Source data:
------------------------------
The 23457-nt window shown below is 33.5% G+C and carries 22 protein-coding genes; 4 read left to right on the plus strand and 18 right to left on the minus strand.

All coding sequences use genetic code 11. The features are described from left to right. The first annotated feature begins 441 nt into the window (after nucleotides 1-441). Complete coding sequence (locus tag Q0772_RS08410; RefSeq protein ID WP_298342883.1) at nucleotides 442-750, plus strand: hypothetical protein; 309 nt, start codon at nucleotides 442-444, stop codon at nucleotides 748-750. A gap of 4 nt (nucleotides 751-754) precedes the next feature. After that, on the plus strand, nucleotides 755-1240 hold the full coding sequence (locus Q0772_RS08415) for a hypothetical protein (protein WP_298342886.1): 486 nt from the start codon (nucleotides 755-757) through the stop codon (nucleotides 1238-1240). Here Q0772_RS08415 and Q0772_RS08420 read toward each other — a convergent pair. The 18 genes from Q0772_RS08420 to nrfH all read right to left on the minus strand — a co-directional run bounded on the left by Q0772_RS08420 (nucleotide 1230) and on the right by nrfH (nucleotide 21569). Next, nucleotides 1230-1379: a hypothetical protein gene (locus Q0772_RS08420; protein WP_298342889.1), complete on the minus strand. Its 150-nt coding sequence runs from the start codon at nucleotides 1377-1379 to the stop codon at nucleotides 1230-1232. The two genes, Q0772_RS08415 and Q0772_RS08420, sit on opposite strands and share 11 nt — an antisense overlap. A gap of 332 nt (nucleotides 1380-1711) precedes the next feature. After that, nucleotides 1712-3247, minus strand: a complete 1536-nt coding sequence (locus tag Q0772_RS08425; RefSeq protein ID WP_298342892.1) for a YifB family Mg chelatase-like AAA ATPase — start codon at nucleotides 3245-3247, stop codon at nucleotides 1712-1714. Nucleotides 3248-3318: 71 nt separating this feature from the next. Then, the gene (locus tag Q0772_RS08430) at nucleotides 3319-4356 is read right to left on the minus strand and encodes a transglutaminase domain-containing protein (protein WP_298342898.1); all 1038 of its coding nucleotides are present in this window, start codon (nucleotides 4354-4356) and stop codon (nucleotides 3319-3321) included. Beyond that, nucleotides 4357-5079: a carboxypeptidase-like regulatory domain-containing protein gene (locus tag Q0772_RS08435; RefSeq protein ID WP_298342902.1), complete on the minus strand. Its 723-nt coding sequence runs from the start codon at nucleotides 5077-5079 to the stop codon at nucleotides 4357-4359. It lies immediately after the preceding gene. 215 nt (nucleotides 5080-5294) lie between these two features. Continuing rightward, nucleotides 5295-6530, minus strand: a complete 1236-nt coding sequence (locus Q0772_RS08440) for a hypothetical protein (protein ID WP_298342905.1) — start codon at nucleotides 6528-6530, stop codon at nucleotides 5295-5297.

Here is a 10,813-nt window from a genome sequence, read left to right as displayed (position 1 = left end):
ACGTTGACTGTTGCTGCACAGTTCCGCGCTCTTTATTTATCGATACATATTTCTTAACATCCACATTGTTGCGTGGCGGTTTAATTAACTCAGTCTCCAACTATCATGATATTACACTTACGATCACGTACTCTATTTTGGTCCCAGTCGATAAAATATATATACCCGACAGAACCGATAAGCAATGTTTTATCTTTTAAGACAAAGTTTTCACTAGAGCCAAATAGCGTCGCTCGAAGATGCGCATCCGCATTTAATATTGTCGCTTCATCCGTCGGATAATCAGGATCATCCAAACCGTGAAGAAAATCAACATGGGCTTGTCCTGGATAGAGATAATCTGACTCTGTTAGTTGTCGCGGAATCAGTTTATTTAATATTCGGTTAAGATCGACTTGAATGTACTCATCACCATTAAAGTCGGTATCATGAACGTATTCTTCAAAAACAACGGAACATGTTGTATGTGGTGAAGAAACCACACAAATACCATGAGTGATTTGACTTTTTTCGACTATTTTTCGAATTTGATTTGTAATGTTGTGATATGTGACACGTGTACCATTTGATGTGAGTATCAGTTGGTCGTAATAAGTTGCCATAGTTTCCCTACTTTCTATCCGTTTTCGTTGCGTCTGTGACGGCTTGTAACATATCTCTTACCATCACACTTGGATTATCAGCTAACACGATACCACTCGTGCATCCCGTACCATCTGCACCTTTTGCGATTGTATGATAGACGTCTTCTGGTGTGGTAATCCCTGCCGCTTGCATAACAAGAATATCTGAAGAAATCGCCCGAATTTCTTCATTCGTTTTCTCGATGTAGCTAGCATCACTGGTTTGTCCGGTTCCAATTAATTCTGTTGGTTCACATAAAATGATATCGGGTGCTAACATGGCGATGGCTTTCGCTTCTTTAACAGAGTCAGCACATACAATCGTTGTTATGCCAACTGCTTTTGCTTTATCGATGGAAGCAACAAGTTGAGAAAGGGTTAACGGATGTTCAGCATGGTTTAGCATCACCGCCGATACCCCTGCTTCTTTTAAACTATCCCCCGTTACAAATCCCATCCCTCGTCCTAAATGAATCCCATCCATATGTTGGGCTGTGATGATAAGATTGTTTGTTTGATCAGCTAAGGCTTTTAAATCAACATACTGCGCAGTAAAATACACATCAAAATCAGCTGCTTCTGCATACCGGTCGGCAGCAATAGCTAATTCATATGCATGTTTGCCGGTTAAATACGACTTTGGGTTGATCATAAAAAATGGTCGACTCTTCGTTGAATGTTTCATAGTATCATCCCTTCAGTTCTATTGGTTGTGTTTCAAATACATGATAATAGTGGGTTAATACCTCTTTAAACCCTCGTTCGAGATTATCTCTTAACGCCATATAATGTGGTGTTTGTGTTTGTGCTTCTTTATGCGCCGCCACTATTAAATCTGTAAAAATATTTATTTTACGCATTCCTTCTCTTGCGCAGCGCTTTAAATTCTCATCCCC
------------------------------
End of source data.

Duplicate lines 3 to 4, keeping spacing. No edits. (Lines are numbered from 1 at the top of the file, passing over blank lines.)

Here is a 10,813-nt window from a genome sequence, read left to right as displayed (position 1 = left end):
ACGTTGACTGTTGCTGCACAGTTCCGCGCTCTTTATTTATCGATACATATTTCTTAACATCCACATTGTTGCGTGGCGGTTTAATTAACTCAGTCTCCAACTATCATGATATTACACTTACGATCACGTACTCTATTTTGGTCCCAGTCGATAAAATATATATACCCGACAGAACCGATAAGCAATGTTTTATCTTTTAAGACAAAGTTTTCACTAGAGCCAAATAGCGTCGCTCGAAGATGCGCATCCGCATTTAATATTGTCGCTTCATCCGTCGGATAATCAGGATCATCCAAACCGTGAAGAAAATCAACATGGGCTTGTCCTGGATAGAGATAATCTGACTCTGTTAGTTGTCGCGGAATCAGTTTATTTAATATTCGGTTAAGATCGACTTGAATGTACTCATCACCATTAAAGTCGGTATCATGAACGTATTCTTCAAAAACAACGGAACATGTTGTATGTGGTGAAGAAACCACACAAATACCATGAGTGATTTGACTTTTTTCGACTATTTTTCGAATTTGATTTGTAATGTTGTGATATGTGACACGTGTACCATTTGATGTGAGTATCAGTTGGTCGTAATAAGTTGCCATAGTTTCCCTACTTTCTATCCGTTTTCGTTGCGTCTGTGACGGCTTGTAACATATCTCTTACCATCACACTTGGATTATCAGCTAACACGATACCACTCGTGCATCCCGTACCATCTGCACCTTTTGCGATTGTATGATAGACGTCTTCTGGTGTGGTAATCCCTGCCGCTTGCATAACAAGAATATCTGAAGAAATCGCCCGAATTTCTTCATTCGTTTTCTCGATGTAGCTAGCATCACTGGTTTGTCCGGTTCCAATTAATTCTGTTGGTTCACATAAAATGATATCGGGTGCTAACATGGCGATGGCTTTCGCTTCTTTAACAGAGTCAGCACATACAATCGTTGTTATGCCAACTGCTTTTGCTTTATCGATGGAAGCAACAAGTTGAGAAAGGGTTAACGGATGTTCAGCATGGTTTAGCATCACCGCCGATACCCCTGCTTCTTTTAAACTATCCCCCGTTACAAATCCCATCCCTCGTCCTAAATGAATCCCATCCATATGTTGGGCTGTGATGATAAGATTGTTTGTTTGATCAGCTAAGGCTTTTAAATCAACATACTGCGCAGTAAAATACACATCAAAATCAGCTGCTTCTGCATACCGGTCGGCAGCAATAGCTAATTCATATGCATGTTTGCCGGTTAAATACGACTTTGGGTTGATCATAAAAAATGGTCGACTCTTCGTTGAATGTTTCATAGTATCATCCCTTCAGTTCTATTGGTTGTGTTTCAAATACATGATAATAGTGGGTTAATACCTCTTTAAACCCTCGTTCGAGATTATCTCTTAACGCCATATAATGTGGTGTTTGTGTTTGTGCTTCTTTATGCGCCGCCACTATTAAATCTGTAAAAATATTTATTTTACGCATTCCTTCTCTTGCGCAGCGCTTTAAATTCTCATCCCC